Bank claims Brian O'Donnell bankruptcy bid is 'a sham'
Published 05/12/2012 | 05:00
BANK of Ireland has denied a series of accusations made against it by solicitor Brian O'Donnell and his wife and has called their bid to declare bankruptcy in Britain a "sham".
A senior executive from the bank launched a rigid defence of how it dealt with the high-profile couple after allegations that the bank had forced them from Ireland.
The O'Donnells are trying to have bankruptcy declared in Britain while Bank of Ireland, to which they owe €71m, wants them bankrupted in Ireland.
In the latest day of the High Court action in London, Des Hanrahan, the head of the bank's specialist property group, said it had always dealt with the O'Donnells in a "fair and equitable fashion" and was "measured and reasonable" at all times.
In a sharp attack last week – one of many from the couple against the bank – Mr O'Donnell had said Mr Hanrahan was "consumed with animosity". Yesterday, the bank executive said this was "totally untrue".
"I have no animosity towards Mr O'Donnell," he said.
The O'Donnells say their centre of main interest (COMI) is in London and they should be allowed to declare bankruptcy there, a bid the bank is contesting.
Under Irish law, it can take up to 12 years to emerge from bankruptcy, whereas in the UK it can take as little as 12 months. The O'Donnells say most of their business dealings have been in the UK since 2005.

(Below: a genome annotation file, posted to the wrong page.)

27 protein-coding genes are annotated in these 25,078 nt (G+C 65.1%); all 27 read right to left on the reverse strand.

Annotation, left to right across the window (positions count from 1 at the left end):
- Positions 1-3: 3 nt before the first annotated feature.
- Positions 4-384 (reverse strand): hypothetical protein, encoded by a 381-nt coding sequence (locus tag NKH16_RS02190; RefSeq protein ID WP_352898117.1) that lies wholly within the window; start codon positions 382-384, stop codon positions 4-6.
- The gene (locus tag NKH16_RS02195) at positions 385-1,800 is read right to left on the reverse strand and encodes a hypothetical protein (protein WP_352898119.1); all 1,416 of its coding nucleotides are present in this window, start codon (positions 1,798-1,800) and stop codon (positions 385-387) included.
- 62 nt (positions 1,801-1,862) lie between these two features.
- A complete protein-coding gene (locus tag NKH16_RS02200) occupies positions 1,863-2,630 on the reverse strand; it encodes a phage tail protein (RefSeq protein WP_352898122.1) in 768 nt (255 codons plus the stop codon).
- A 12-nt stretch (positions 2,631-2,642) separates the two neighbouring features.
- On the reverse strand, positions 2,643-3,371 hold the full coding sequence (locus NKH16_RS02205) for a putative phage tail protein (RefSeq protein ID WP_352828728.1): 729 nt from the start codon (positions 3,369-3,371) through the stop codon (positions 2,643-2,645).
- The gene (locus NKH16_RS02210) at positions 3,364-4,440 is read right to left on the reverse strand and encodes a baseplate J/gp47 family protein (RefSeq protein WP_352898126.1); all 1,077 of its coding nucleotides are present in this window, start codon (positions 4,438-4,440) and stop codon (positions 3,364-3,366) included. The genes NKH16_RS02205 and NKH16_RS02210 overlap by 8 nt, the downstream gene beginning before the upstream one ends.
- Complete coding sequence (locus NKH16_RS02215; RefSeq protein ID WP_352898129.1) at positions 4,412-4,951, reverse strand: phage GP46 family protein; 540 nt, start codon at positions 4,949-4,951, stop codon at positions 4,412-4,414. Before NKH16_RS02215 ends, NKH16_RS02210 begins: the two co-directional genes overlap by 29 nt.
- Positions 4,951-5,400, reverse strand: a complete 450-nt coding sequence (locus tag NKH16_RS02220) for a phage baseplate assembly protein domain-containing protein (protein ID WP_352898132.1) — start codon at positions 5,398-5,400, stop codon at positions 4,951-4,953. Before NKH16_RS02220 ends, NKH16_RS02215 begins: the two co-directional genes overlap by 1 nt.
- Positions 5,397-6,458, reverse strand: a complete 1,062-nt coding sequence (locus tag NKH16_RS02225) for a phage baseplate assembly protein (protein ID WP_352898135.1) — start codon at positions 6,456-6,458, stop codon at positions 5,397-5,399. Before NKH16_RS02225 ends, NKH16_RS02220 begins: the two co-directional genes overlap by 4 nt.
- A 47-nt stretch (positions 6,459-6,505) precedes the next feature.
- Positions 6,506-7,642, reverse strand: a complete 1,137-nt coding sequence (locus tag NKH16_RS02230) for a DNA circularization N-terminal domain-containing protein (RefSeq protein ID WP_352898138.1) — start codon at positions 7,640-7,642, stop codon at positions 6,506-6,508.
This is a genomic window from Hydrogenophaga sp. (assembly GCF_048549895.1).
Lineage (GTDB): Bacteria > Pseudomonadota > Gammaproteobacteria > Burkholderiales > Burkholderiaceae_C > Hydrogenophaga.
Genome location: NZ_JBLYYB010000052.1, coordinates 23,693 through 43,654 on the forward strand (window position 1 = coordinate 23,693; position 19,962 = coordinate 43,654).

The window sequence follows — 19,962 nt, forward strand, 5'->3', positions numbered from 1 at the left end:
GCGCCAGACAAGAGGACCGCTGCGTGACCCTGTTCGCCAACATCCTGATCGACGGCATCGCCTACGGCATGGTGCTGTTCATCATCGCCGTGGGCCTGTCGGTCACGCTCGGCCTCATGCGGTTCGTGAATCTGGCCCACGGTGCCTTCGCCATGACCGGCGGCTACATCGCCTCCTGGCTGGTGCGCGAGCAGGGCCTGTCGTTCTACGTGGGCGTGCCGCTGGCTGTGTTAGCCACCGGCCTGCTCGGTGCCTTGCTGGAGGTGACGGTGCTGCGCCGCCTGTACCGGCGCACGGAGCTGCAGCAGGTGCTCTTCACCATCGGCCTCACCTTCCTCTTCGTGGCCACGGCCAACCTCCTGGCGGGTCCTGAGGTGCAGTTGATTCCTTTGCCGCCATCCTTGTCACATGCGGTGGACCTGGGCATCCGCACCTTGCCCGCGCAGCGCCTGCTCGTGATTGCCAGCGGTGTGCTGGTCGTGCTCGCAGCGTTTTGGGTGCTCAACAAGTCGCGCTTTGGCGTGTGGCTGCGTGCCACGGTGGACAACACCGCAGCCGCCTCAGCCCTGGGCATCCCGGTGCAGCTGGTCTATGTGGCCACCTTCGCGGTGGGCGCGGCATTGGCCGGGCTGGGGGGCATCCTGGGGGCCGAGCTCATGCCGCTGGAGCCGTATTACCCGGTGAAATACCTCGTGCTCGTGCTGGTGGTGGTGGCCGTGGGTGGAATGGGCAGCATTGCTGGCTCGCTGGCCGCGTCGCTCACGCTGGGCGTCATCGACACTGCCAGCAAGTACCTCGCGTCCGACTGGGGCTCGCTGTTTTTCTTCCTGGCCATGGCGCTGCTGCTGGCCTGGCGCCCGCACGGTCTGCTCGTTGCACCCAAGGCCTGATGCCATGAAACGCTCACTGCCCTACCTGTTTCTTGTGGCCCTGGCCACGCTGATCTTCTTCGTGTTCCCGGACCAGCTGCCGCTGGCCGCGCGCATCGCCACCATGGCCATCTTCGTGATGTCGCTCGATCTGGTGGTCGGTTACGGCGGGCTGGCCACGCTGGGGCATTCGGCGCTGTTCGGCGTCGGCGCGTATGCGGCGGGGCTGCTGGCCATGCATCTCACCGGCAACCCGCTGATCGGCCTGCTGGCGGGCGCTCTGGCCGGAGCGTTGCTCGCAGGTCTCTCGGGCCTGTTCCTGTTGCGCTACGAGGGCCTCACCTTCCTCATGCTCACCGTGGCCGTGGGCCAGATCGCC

Mr Hanrahan told the court that the pair's personal borrowing had been done in Ireland and deals had been conducted through Dublin. In an interview with Marian Finucane on RTE radio last December, Mr O'Donnell said their residence was in Dublin.
In a statement to the court, Mr Hanrahan described the pair as "bankruptcy tourists" as their COMI was firmly in Dublin and most of their business was done there. It was a "sham", he said, that people lived in Ireland and conducted their affairs there and then got on a ferry and declared their COMI in Britain.
The O'Donnells moved permanently to London last December after taking the ferry to the UK.
He also questioned how the couple were paying £4,000 (€5,000) a month in rent on their eight-bedroom house in Westminster, which is worth £12m (€15m), to their own investment company, describing the arrangement as "most peculiar".
Earlier in the day, Mary Patricia O'Donnell, Brian O'Donnell's wife, said that estimates of an art collection in their house in Killiney, which is now in trust for their four children, for some €5m were a "complete error" and said the art was worth between €100,000 and €150,000.
Ms O'Donnell denied that valuable items had been moved out and put in storage.
She claimed the couple would have moved to London full time previously but for the fact that their youngest daughter had had a very serious illness.
The trial continues later this week.